• AI promoting misinformation - “What [generative AI tools] produce as a response doesn’t guarantee anything about whether the information is true or not,” explains Yu. “And because [these programs] learn a lot about how people express themselves, most of their output will follow how human beings communicate in a very confident tone, even if it is wrong.” This phenomenon, Yu says, further highlights the long-held calls for students to develop media literacy to help them navigate misinformation throughout the internet.

What Happens Next?

“We cannot put the genie back in the bottle. ChatGPT is an opportunity to engage more of our teachers, more of our educators in understanding the power and potential of technology,” says TC’s Ellen B. Meier, Professor of Computing and Educational Practice. “Tools such as ChatGPT can present teachers with new pedagogical opportunities to move away from transmission teaching and begin to design more active, culturally relevant learning environments. They challenge us to think creatively about the very process of education.”

Thus, changing how students are taught — even if it's through programs as innovative as AI — is just another chapter in the rigorous journey of improving education.

“If the things that we used to put so much effort into in teaching can be automated, then maybe we should rethink what the actual goals and experiences are that we should work toward in the classroom,” explains Vasudevan.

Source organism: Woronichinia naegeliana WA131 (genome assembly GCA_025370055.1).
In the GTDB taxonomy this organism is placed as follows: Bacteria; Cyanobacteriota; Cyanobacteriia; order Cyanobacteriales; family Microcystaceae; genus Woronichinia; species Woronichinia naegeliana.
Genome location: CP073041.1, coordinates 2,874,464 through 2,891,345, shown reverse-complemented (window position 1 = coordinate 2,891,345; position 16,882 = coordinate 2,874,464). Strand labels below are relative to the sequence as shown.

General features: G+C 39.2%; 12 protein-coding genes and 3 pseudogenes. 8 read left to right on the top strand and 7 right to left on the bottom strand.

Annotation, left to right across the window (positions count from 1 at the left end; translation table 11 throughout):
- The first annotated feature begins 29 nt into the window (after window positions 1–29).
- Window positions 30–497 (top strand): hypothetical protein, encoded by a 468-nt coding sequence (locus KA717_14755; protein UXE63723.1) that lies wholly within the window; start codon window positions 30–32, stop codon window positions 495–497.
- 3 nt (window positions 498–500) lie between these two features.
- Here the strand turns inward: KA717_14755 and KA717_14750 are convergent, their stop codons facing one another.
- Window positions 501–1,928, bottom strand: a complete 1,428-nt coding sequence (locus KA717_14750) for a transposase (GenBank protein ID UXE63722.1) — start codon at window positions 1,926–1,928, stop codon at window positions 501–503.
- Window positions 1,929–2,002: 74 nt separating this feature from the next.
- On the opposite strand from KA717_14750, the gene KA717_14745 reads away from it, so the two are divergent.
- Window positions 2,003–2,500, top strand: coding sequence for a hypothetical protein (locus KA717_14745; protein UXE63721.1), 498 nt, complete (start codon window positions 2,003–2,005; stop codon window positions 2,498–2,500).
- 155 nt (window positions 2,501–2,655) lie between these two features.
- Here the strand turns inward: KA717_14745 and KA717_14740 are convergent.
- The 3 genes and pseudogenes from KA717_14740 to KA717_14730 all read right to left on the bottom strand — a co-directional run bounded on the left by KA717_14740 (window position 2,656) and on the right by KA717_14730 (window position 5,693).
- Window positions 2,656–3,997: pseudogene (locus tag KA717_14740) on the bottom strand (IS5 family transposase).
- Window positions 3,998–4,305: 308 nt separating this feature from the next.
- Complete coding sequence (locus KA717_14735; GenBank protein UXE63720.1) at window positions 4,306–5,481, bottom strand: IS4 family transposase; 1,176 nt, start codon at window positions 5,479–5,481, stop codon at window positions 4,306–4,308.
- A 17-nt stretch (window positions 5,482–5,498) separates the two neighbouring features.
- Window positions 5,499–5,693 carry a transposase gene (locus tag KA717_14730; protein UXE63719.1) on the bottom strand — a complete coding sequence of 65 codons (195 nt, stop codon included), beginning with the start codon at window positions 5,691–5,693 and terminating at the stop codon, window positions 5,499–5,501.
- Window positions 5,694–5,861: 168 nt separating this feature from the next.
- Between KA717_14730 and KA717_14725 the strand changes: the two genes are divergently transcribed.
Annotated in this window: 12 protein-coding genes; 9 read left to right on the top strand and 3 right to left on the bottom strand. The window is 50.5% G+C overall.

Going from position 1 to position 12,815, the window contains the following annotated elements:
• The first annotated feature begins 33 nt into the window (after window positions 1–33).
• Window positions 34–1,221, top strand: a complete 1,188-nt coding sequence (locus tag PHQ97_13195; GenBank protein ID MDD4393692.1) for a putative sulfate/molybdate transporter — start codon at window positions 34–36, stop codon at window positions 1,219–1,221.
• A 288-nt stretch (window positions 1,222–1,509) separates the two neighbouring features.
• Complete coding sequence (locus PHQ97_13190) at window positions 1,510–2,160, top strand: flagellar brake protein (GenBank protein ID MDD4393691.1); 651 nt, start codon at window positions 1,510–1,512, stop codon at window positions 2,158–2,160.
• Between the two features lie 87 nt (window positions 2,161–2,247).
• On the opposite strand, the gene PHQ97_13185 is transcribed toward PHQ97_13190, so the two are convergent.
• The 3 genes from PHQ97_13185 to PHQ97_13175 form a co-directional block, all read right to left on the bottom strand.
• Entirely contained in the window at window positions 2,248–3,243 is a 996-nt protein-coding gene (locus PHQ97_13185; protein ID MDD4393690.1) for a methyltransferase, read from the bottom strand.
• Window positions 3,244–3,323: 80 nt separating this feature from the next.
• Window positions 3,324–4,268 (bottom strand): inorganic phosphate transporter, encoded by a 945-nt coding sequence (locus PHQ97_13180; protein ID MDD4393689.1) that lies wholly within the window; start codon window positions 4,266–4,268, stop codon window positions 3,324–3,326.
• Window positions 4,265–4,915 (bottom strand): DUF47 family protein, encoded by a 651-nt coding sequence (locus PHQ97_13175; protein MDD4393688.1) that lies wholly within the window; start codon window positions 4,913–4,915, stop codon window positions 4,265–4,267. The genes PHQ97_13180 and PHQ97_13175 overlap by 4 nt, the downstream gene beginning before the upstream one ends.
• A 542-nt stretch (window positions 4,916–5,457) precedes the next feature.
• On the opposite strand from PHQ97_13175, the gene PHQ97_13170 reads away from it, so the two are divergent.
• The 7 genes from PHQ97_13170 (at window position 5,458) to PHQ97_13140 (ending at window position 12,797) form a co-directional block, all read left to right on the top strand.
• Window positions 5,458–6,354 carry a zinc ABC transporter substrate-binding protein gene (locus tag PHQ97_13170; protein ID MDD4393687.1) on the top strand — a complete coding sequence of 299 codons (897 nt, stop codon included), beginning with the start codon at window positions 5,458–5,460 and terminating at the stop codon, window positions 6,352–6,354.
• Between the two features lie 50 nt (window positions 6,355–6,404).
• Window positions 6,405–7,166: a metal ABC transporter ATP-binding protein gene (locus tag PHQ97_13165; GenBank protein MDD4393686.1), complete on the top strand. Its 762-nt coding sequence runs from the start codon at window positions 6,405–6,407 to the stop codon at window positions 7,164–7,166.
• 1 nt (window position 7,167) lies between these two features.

So what does that process look like? “We have a real chance to say ‘Let’s center student and teacher voices and experiences about their concerns and their interests, and that’s how TC can play a role,” says Vasudevan, who is focused on that work with her colleagues at TC’s Digital Futures Institute — which just released further insights from TC faculty on ChatGPT and will soon create “open spaces for discussion” to demystify and engage with AI tools.

“We’re still in the relatively early days of this consumer-accessible AI, but our everyday lives have been saturated with this kind of AI for a while…Now, we have an opportunity to upend that a bit to support teachers to be inquirers the same way they would inquire a text for a subject,” says Vasudevan. “The key question now is how can we improve the context in which people are brought in — so students and teachers are partners in the decision-making about how to use these tools rather than just users.”